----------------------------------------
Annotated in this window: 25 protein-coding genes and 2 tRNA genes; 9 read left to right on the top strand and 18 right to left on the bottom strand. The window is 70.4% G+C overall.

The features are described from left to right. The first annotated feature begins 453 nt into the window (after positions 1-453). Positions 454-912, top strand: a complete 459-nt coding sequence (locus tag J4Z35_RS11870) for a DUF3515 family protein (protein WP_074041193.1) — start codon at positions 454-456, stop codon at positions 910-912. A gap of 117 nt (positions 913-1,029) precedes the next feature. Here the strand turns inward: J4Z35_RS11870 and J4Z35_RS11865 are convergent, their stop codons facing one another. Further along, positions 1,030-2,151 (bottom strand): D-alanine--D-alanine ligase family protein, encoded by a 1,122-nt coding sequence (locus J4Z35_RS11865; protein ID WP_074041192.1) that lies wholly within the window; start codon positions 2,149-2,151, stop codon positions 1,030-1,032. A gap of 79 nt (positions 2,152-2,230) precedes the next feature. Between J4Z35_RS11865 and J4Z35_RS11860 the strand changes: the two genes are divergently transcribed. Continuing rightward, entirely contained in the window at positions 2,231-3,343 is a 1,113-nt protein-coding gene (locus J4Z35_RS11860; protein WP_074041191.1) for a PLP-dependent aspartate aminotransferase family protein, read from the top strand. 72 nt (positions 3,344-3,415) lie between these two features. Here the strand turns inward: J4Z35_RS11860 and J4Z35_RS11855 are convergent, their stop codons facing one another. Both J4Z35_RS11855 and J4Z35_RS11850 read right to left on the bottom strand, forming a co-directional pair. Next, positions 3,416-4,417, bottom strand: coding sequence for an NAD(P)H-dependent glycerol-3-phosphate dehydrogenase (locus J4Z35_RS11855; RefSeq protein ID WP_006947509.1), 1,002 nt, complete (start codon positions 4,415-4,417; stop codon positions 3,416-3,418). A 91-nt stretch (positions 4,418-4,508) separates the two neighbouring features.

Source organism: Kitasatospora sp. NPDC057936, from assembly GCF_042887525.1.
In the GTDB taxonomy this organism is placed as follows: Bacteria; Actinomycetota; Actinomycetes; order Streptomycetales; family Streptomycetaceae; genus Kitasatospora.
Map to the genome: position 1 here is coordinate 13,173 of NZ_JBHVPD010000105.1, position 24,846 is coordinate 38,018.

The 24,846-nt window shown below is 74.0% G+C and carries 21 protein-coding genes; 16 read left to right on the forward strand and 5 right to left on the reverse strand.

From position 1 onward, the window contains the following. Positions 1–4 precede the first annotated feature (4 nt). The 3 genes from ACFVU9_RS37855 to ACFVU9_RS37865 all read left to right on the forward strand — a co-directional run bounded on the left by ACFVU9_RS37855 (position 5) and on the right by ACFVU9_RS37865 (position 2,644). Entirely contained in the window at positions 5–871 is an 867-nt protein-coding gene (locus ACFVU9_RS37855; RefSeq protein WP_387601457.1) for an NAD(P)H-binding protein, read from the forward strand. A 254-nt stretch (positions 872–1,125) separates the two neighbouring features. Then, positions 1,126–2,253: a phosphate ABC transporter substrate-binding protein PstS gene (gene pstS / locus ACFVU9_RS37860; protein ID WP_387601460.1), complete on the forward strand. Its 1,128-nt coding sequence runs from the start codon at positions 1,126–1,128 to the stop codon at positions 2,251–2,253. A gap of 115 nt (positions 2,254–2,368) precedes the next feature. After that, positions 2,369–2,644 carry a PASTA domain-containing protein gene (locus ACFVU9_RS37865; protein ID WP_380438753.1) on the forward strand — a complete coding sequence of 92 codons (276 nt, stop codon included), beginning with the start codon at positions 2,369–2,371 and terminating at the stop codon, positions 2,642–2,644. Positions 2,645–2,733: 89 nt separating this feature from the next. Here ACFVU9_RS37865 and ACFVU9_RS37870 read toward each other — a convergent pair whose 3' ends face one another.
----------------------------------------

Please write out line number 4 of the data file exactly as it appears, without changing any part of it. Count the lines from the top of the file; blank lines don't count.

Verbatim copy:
In the GTDB taxonomy this organism is placed as follows: Bacteria; Actinomycetota; Actinomycetes; order Streptomycetales; family Streptomycetaceae; genus Kitasatospora.